When the conflict between the northern and southern states finally exploded into war, tearing the country apart, the nation's communication system was also ripped in two. The system instituted to unify the country through the dissemination of information was instead used to solidify the break. In 1861, Postmaster General Montgomery Blair cut off mail service to the rebellious Southern states. Confederate postage was not recognized by U.S. post offices, and postmasters were instructed to forward mail to the Confederacy to the Dead Letter Office, where it was to be returned to senders. U.S. postage issued before the war was "demonetized," or stripped of its value to ensure that stockpiles of stamps in Confederate hands would be rendered valueless.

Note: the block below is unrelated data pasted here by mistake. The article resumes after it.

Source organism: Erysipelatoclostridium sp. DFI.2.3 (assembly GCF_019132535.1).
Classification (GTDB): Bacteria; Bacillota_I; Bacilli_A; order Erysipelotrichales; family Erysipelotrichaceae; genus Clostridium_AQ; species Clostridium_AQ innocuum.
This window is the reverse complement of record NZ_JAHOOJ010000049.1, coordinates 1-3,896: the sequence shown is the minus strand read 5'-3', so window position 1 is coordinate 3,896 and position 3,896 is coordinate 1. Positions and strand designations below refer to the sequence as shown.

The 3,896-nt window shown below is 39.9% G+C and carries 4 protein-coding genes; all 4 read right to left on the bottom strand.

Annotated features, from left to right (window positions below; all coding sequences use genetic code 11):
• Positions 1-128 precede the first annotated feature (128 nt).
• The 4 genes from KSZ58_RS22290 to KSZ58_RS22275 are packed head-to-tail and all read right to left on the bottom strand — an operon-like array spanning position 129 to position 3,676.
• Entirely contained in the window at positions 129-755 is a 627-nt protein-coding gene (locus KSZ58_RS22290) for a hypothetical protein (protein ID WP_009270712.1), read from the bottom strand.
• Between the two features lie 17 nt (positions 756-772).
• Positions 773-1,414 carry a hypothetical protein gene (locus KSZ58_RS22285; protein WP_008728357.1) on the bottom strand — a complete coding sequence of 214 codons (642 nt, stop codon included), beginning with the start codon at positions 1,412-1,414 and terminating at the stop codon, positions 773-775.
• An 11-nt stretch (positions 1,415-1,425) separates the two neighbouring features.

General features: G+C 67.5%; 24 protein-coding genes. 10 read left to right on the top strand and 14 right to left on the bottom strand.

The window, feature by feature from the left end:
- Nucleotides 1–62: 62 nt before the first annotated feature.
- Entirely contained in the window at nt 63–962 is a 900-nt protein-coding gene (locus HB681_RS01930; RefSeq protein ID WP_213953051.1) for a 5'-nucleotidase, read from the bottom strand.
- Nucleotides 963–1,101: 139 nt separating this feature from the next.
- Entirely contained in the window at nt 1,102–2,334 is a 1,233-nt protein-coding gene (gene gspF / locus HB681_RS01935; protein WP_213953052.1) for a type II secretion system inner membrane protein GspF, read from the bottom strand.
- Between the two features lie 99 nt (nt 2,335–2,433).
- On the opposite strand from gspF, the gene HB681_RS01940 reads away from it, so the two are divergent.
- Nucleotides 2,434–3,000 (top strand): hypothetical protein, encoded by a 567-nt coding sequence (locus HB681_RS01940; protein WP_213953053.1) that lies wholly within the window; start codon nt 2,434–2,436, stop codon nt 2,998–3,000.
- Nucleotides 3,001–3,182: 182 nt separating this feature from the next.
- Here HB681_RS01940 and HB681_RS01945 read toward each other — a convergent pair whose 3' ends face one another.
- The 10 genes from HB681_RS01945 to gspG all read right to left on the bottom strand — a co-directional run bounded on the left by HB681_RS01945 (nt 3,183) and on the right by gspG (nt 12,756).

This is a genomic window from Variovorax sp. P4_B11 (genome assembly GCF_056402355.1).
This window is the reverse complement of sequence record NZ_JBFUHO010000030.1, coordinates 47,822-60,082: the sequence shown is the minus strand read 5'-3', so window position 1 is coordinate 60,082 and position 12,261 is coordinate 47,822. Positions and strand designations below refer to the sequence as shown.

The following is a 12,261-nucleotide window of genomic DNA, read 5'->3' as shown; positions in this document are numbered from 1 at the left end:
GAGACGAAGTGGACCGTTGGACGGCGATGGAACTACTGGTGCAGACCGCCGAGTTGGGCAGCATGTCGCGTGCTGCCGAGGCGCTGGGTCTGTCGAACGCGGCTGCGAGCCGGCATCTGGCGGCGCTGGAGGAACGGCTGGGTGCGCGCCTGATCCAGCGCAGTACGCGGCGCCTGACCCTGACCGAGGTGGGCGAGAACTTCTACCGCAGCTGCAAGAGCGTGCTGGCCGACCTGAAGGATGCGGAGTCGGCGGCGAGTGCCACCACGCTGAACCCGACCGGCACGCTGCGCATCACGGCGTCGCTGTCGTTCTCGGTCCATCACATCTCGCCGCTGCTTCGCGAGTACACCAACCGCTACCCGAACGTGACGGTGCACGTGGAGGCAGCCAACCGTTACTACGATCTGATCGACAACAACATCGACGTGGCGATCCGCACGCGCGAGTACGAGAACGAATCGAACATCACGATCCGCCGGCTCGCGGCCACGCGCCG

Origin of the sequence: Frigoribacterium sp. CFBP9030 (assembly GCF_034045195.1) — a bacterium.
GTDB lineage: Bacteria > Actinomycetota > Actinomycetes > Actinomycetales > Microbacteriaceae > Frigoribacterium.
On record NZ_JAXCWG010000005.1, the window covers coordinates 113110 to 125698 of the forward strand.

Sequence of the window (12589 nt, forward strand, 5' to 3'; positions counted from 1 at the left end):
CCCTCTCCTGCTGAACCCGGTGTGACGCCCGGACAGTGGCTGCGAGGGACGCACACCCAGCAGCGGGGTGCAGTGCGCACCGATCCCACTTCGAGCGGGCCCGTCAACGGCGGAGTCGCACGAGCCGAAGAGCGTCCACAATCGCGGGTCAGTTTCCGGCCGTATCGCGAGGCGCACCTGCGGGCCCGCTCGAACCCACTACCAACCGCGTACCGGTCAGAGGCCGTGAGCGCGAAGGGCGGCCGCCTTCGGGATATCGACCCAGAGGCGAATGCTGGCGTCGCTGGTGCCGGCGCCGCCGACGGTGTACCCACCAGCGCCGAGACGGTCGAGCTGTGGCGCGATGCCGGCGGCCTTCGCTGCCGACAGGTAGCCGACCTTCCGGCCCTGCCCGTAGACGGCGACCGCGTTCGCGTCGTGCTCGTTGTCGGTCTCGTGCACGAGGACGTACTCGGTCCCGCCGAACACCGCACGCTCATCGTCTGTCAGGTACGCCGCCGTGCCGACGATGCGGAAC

In the South, John H. Reagan of Texas was named postmaster general of the Confederate States of America shortly after the Confederacy was formed in February 1861. In all he placed 8,535 of the nation's 28,586 post offices under Confederate control. At first all postal business was conducted with U.S. money and postage stamps. Until Confederate stamps became available, some local postmasters issued provisional stamps or marked mail "paid" by hand.
When the war ended, the U.S. Post Office Department began to restore mail service to Southern states. The process went slowly. By November 1866, only 3,234 of the 8,902 prewar post offices in the South were operating in the federal system.